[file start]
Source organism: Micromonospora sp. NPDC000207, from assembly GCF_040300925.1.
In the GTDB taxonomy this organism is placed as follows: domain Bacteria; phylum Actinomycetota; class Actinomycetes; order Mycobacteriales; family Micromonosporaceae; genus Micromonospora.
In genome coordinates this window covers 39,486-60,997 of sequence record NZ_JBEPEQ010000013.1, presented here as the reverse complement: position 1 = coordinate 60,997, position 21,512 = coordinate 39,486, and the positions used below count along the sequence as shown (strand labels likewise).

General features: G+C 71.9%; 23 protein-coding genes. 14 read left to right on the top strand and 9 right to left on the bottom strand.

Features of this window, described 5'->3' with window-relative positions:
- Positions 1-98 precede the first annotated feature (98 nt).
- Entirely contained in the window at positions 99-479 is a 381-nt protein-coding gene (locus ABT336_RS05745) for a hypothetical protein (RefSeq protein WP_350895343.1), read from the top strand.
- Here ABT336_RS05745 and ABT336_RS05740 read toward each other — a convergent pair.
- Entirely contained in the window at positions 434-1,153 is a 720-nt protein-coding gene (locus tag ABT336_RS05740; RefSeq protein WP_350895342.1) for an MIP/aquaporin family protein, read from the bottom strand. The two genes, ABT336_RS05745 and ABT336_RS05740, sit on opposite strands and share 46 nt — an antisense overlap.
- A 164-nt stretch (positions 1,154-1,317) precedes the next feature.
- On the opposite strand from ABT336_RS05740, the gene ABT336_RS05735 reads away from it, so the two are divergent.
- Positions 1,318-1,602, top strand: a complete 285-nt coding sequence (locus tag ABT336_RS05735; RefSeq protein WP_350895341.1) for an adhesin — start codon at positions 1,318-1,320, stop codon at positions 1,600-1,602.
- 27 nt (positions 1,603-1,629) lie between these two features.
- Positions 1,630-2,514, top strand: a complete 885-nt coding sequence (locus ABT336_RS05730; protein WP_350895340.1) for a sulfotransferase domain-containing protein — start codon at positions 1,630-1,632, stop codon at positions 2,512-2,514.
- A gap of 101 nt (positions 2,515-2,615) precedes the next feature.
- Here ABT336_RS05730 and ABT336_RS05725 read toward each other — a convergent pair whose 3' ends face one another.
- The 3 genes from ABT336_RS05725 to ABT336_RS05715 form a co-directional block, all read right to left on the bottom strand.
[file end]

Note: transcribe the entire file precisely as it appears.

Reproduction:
Source organism: Micromonospora sp. NPDC000207, from assembly GCF_040300925.1.
In the GTDB taxonomy this organism is placed as follows: domain Bacteria; phylum Actinomycetota; class Actinomycetes; order Mycobacteriales; family Micromonosporaceae; genus Micromonospora.
In genome coordinates this window covers 39,486-60,997 of sequence record NZ_JBEPEQ010000013.1, presented here as the reverse complement: position 1 = coordinate 60,997, position 21,512 = coordinate 39,486, and the positions used below count along the sequence as shown (strand labels likewise).

General features: G+C 71.9%; 23 protein-coding genes. 14 read left to right on the top strand and 9 right to left on the bottom strand.

Features of this window, described 5'->3' with window-relative positions:
- Positions 1-98 precede the first annotated feature (98 nt).
- Entirely contained in the window at positions 99-479 is a 381-nt protein-coding gene (locus ABT336_RS05745) for a hypothetical protein (RefSeq protein WP_350895343.1), read from the top strand.
- Here ABT336_RS05745 and ABT336_RS05740 read toward each other — a convergent pair.
- Entirely contained in the window at positions 434-1,153 is a 720-nt protein-coding gene (locus tag ABT336_RS05740; RefSeq protein WP_350895342.1) for an MIP/aquaporin family protein, read from the bottom strand. The two genes, ABT336_RS05745 and ABT336_RS05740, sit on opposite strands and share 46 nt — an antisense overlap.
- A 164-nt stretch (positions 1,154-1,317) precedes the next feature.
- On the opposite strand from ABT336_RS05740, the gene ABT336_RS05735 reads away from it, so the two are divergent.
- Positions 1,318-1,602, top strand: a complete 285-nt coding sequence (locus tag ABT336_RS05735; RefSeq protein WP_350895341.1) for an adhesin — start codon at positions 1,318-1,320, stop codon at positions 1,600-1,602.
- 27 nt (positions 1,603-1,629) lie between these two features.
- Positions 1,630-2,514, top strand: a complete 885-nt coding sequence (locus ABT336_RS05730; protein WP_350895340.1) for a sulfotransferase domain-containing protein — start codon at positions 1,630-1,632, stop codon at positions 2,512-2,514.
- A gap of 101 nt (positions 2,515-2,615) precedes the next feature.
- Here ABT336_RS05730 and ABT336_RS05725 read toward each other — a convergent pair whose 3' ends face one another.
- The 3 genes from ABT336_RS05725 to ABT336_RS05715 form a co-directional block, all read right to left on the bottom strand.